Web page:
September 30, 2016: Veterinaria Italiana
Keith Burghardt, Christopher Verzijl, Junming Huang, Matthew Ingram, Binyang Song, Marie-Pierre Hasne
The Ebola virus in West Africa has infected almost 30,000 and killed over 11,000 people. Recent models of Ebola Virus Disease (EVD) have often made assumptions about how the disease spreads, such as uniform transmissibility and homogeneous mixing within a population. In this paper, we test whether these assumptions are necessarily correct, and offer simple solutions that may improve disease model accuracy. First, we use data and models of West African migration to show that EVD does not homogeneously mix, but spreads in a predictable manner...
October 10, 2016: Scientific Reports
C Mubamba, G Ramsay, C Abolnik, G Dautu, B Gummow
Newcastle Disease (ND) is a highly infectious disease of poultry that seriously impacts on food security and livelihoods of livestock farmers and communities in tropical regions of the world. ND is a constant problem in the eastern province of Zambia which has more than 740 000 rural poultry. Very few studies give a situational analysis of the disease that can be used for disease control planning in the region. With this background in mind, a retrospective epidemiological study was conducted using Newcastle Disease data submitted to the eastern province headquarters for the period from 1989 to 2014...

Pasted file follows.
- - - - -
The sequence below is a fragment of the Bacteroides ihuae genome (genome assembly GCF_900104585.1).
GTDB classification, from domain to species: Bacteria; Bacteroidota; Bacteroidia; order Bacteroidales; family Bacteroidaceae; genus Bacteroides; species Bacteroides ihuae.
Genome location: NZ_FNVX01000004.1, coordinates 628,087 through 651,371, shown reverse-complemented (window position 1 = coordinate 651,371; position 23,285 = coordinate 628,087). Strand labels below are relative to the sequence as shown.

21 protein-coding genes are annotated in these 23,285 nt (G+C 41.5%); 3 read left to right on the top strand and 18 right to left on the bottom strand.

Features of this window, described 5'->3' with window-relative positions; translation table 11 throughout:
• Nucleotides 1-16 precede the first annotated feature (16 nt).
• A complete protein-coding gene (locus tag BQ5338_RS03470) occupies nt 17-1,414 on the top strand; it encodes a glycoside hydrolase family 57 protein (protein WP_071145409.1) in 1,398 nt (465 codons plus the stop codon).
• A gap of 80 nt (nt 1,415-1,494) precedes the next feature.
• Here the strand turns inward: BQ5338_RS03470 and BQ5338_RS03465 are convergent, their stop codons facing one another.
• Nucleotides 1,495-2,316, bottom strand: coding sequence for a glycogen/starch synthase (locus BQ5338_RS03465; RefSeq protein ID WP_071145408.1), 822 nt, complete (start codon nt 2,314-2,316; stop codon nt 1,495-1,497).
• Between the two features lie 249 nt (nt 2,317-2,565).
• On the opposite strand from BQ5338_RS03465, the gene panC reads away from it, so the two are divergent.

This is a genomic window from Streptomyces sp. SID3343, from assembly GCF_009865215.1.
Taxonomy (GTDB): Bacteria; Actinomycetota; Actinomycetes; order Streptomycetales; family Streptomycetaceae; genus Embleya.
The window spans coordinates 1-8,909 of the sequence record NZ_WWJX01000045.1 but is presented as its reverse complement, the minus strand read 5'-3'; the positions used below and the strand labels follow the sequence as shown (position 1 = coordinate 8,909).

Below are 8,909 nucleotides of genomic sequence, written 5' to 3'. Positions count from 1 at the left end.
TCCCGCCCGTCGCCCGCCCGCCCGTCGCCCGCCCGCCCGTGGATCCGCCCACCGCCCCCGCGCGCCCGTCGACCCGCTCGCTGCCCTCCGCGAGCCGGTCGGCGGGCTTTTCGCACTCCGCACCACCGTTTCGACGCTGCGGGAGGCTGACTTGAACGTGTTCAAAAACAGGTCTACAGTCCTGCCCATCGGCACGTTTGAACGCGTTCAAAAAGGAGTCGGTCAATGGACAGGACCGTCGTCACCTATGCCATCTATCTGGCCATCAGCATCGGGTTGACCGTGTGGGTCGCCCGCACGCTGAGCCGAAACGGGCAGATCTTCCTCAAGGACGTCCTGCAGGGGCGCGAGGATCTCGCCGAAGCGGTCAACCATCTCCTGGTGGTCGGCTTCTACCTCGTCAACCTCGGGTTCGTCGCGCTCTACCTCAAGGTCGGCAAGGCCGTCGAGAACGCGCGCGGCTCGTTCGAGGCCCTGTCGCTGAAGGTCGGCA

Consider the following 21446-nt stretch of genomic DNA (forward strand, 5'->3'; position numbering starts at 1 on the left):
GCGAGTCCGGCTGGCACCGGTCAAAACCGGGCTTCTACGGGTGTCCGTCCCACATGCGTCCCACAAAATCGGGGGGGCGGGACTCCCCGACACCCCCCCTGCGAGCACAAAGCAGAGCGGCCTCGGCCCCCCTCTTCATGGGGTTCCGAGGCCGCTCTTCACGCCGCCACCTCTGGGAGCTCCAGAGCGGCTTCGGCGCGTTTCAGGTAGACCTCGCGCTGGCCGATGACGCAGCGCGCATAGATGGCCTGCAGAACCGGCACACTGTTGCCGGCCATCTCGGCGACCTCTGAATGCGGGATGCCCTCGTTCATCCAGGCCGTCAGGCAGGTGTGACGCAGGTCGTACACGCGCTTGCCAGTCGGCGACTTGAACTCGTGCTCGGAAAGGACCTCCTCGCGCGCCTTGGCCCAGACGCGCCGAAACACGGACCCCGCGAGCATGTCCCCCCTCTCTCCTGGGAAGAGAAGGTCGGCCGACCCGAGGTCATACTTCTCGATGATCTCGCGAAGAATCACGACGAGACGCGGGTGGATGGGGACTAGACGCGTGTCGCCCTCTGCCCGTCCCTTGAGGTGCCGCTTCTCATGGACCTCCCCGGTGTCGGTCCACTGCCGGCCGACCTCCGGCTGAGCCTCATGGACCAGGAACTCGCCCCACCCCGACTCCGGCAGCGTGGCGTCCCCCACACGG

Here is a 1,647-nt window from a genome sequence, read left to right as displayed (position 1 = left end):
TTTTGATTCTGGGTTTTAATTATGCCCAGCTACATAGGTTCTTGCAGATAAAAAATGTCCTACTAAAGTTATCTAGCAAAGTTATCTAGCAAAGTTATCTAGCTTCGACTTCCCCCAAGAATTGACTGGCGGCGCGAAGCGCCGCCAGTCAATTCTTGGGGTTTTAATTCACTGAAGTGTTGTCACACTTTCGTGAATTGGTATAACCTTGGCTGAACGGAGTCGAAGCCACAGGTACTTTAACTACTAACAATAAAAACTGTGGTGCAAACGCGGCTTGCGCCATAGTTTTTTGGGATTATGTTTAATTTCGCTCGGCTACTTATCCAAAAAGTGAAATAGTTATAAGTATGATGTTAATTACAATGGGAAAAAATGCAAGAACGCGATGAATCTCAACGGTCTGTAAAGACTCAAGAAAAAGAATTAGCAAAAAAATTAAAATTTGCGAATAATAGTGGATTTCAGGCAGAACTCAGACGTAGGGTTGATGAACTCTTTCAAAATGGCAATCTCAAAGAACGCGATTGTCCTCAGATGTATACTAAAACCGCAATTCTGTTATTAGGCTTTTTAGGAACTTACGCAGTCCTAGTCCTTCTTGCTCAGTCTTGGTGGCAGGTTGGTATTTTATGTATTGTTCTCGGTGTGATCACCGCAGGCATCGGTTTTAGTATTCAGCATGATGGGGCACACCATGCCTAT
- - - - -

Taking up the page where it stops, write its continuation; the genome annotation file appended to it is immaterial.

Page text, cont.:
October 1, 2016: Preventive Veterinary Medicine
Kimberley S M Benschop, Janette C Rahamat-Langendoen, Harrie G A M van der Avoort, Eric C J Claas, Suzan D Pas, Rob Schuurman, Jaco J Verweij, Katja C Wolthers, Hubert G M Niesters, Marion P G Koopmans